by Nick Rojas
Adult millennials, those roughly 18 to 33 years of age, are an important demographic when it comes to marketing, but they aren’t acting much like their predecessors, which makes them a difficult group to address. For example, the percentage of 16 to 24 year olds with a driver’s license in the United States is steadily declining. A peak of over 80% of youths were behind the wheel in the 80’s and this rate has fell below 70% in 2011 and is continuing dwindle.
This has marketers and baby boomers such as myself scratching our heads. I can tell you for a fact, the day I turned sixteen years old and was eligible for a license, I was standing at the front door of the DMV (Department of Motor Vehicles) first thing in the morning awaiting my turn to take the test.
What is motivating this ironic group of youngsters? Is it rising gas prices? Environmental concerns? Are they walking and using more public transportation?
Driving a Different Type of Economy
Since World War II, the sales of automobiles and houses have driven the economy, but today’s millennials are often saddled with student debt and are more “tech-focused” in their spending. For example, this age group would rather part with their dollars to gain the newest technology in the form of a smartphone or tablet.
King of Beers: Meet The Cheapest Generation
Buying habits of this confusing demographic will only continue to challenge marketers. They are often being referred to as the “cheapest generation” since figures for purchasing new automobiles and homes for this group is also on the decline. But at the same time, they are willing to shell out more cash for smaller luxuries, like craft beers.
Budweiser, once known as The King of Beers, is losing serious ground in beverage sales to much smaller microbreweries and the makers of craft beers. According to statistics:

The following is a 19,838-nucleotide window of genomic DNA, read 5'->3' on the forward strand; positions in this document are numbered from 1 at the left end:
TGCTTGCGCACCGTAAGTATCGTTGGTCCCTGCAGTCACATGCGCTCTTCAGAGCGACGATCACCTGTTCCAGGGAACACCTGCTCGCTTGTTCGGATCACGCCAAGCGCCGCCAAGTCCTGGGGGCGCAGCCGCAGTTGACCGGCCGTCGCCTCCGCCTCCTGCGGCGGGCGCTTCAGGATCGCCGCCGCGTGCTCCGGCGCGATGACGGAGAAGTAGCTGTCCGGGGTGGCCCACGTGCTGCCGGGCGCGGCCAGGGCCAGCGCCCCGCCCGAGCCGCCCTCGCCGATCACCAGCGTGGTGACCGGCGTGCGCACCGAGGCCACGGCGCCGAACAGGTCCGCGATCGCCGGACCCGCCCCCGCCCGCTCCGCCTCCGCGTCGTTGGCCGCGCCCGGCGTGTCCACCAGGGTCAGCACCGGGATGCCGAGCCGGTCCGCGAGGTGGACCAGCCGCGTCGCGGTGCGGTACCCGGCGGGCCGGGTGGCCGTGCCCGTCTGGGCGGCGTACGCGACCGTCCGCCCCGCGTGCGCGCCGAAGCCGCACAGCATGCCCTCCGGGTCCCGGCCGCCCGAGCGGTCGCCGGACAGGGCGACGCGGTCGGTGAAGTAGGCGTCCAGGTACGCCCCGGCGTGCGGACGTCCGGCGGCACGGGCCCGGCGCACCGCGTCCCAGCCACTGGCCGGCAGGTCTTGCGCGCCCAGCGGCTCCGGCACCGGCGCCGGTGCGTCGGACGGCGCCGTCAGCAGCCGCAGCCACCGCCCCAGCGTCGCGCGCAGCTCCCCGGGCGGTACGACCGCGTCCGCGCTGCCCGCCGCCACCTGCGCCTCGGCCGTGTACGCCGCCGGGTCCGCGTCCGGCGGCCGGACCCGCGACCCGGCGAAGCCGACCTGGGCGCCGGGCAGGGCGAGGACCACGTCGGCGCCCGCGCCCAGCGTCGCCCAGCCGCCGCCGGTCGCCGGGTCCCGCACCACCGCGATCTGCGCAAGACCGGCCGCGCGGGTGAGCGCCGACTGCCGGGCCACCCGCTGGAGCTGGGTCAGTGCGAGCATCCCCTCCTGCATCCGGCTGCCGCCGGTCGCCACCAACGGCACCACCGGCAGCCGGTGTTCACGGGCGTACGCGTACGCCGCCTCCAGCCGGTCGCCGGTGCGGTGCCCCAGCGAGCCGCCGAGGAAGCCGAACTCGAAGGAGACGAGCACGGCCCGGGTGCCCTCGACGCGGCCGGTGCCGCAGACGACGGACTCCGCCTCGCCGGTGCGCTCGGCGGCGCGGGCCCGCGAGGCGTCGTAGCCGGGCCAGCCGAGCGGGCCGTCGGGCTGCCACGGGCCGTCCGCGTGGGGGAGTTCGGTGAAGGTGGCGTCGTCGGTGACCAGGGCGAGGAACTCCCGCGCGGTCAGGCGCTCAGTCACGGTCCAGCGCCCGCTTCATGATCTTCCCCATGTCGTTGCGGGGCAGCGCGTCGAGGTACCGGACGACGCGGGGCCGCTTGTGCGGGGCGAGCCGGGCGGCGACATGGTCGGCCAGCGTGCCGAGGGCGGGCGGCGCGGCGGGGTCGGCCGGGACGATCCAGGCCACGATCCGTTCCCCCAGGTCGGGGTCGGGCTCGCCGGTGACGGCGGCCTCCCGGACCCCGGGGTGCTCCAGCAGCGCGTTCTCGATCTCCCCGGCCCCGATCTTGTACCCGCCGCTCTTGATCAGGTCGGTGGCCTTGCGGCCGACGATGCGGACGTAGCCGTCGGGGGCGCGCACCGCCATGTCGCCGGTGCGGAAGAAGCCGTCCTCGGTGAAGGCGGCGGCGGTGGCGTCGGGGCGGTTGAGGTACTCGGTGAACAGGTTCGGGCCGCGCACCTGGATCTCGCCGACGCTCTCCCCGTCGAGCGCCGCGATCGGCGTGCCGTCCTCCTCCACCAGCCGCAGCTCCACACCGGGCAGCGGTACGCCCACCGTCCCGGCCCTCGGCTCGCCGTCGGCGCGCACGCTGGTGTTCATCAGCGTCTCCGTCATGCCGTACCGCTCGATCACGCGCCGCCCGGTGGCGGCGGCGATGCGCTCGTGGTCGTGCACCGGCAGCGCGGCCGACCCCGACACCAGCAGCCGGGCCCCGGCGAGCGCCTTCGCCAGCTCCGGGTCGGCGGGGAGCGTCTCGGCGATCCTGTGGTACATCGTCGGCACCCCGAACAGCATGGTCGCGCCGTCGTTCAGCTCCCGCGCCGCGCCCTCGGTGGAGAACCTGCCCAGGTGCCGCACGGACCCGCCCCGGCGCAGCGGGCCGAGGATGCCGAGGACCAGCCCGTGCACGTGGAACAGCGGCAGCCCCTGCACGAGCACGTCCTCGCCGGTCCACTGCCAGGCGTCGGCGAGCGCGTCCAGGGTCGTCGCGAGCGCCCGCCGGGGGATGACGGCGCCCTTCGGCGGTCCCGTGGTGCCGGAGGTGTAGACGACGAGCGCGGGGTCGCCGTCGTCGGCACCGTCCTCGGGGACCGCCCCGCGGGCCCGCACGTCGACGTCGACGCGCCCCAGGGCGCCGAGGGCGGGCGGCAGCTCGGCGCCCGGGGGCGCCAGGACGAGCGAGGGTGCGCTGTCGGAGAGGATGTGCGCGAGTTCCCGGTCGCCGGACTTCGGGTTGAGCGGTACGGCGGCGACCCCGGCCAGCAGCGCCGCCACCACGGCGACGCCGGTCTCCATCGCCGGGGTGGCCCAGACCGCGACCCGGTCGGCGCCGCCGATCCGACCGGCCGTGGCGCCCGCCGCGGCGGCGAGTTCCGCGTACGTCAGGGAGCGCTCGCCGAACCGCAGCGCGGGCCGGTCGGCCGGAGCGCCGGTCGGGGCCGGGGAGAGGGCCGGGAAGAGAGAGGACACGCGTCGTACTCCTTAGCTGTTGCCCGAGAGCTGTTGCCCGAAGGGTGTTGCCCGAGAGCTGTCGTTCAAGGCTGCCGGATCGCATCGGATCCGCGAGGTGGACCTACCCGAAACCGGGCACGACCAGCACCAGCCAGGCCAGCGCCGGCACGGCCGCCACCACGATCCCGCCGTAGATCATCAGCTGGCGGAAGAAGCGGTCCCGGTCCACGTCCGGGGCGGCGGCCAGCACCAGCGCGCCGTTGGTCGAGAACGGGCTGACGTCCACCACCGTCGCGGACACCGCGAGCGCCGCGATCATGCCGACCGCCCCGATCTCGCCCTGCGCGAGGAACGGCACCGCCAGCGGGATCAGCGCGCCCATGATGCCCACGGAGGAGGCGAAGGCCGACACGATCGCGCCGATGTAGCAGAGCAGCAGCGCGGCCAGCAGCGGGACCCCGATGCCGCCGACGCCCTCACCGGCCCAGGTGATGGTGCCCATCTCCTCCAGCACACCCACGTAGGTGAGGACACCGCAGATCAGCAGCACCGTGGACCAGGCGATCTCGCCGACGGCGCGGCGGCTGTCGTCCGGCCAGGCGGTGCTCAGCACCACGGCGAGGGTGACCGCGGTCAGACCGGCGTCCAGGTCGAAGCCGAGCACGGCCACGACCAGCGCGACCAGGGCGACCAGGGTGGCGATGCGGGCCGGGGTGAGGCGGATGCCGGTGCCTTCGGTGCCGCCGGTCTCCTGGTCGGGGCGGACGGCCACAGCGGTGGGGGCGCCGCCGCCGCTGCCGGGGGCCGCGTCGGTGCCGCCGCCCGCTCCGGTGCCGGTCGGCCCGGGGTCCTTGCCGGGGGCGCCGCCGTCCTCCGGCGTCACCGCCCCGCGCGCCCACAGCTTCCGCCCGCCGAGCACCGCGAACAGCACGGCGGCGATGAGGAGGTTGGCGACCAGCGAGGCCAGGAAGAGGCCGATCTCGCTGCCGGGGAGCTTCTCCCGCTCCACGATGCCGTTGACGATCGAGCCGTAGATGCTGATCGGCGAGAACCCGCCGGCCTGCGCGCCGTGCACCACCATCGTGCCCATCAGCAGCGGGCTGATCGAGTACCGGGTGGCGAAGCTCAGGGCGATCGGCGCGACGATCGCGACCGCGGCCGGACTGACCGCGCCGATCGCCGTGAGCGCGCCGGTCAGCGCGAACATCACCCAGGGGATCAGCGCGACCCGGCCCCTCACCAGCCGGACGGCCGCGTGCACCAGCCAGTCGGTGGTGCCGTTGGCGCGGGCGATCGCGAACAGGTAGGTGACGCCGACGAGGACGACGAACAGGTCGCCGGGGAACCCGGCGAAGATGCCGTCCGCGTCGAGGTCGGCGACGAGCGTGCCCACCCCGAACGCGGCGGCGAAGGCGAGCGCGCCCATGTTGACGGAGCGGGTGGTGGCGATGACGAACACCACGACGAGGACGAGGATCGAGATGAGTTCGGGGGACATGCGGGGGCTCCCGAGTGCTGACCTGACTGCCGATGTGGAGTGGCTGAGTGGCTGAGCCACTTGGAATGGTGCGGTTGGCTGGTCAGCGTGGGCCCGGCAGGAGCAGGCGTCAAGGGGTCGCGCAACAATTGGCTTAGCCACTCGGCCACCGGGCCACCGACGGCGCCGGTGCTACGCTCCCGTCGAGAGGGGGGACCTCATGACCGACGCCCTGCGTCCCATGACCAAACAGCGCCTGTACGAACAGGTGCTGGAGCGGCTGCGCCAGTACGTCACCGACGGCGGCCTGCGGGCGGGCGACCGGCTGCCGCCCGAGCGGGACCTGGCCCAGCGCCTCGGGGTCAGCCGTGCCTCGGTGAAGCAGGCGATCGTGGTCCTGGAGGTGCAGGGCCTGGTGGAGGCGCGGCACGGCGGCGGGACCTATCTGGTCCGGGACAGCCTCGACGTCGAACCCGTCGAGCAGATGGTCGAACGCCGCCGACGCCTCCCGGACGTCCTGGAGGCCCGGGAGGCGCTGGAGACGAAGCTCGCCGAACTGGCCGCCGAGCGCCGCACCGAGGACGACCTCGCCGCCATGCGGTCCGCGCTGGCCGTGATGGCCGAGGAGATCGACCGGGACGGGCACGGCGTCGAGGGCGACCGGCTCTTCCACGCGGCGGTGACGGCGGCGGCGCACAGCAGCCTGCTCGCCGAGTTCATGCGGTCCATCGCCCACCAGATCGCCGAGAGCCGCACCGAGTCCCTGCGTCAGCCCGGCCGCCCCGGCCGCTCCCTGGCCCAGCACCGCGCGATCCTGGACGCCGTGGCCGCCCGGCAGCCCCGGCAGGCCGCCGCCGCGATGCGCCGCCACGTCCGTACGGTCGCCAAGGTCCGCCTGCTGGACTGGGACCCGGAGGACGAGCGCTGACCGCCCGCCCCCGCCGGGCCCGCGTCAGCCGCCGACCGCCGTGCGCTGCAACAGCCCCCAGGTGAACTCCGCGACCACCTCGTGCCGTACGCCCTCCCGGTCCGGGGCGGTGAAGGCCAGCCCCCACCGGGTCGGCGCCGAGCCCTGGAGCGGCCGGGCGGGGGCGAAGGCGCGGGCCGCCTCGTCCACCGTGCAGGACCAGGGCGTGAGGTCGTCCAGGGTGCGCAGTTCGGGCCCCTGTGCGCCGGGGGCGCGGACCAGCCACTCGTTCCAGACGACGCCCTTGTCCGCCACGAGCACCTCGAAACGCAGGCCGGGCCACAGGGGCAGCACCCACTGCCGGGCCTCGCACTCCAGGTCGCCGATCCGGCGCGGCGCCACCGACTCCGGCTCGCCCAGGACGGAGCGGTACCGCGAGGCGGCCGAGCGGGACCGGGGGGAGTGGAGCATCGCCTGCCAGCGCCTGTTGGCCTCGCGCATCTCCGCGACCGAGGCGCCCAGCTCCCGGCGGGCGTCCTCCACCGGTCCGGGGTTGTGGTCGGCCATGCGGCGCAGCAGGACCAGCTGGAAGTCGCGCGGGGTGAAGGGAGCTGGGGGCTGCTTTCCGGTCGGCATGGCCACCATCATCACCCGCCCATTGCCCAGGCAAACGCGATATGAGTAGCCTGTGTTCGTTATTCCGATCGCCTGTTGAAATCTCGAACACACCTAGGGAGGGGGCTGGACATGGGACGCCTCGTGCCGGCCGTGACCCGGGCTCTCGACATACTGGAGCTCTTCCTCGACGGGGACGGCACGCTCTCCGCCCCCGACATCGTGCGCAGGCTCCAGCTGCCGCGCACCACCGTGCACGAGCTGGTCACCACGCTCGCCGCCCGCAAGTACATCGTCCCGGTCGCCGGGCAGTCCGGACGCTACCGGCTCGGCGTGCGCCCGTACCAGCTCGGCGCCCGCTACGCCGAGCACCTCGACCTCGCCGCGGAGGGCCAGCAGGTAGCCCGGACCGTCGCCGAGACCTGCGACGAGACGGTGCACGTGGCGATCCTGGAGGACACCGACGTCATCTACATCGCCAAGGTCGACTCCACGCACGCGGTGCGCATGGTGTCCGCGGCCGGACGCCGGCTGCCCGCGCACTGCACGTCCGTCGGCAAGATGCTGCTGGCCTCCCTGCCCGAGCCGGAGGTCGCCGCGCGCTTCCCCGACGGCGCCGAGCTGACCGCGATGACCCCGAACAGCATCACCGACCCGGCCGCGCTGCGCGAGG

Collectively, craft beers sold more barrels than Budweiser in 2014.
A stunning 44% of people under the age of 27 have never even tasted Bud.
Most millennials have yet to experience a “keger” party once thought to be the norm of their college experience.
Sales of Budweiser have dropped from 30 million barrels in 2003 to 16 million in 2013.
Budweiser, once considered a classic American brand, is now owned by the Belgian beverage conglomerate, Inbev. Americans are also become more health-conscious, drinking wine or abstaining from the use of alcohol altogether.
At Least One Shared Addiction
While baby boomers, generation X and Y seem to have less in common with the rising millennials, we all still share a love of screen time. While in my day, youngsters were glued to their television sets, today’s youth are attached to their smartphones, tablets, notebooks and other handheld mobile devices. What was once sex, drugs and rock and roll has become smartphones, craft beers and rap music for many in this generation.
To each, his or her, own — but today’s marketers will need to tackle this confusing demographic in order to move forward with their effective advertising campaigns. Successful marketing to this challenging generation will become more relevant with rising technology and less about the decline of more traditional approaches.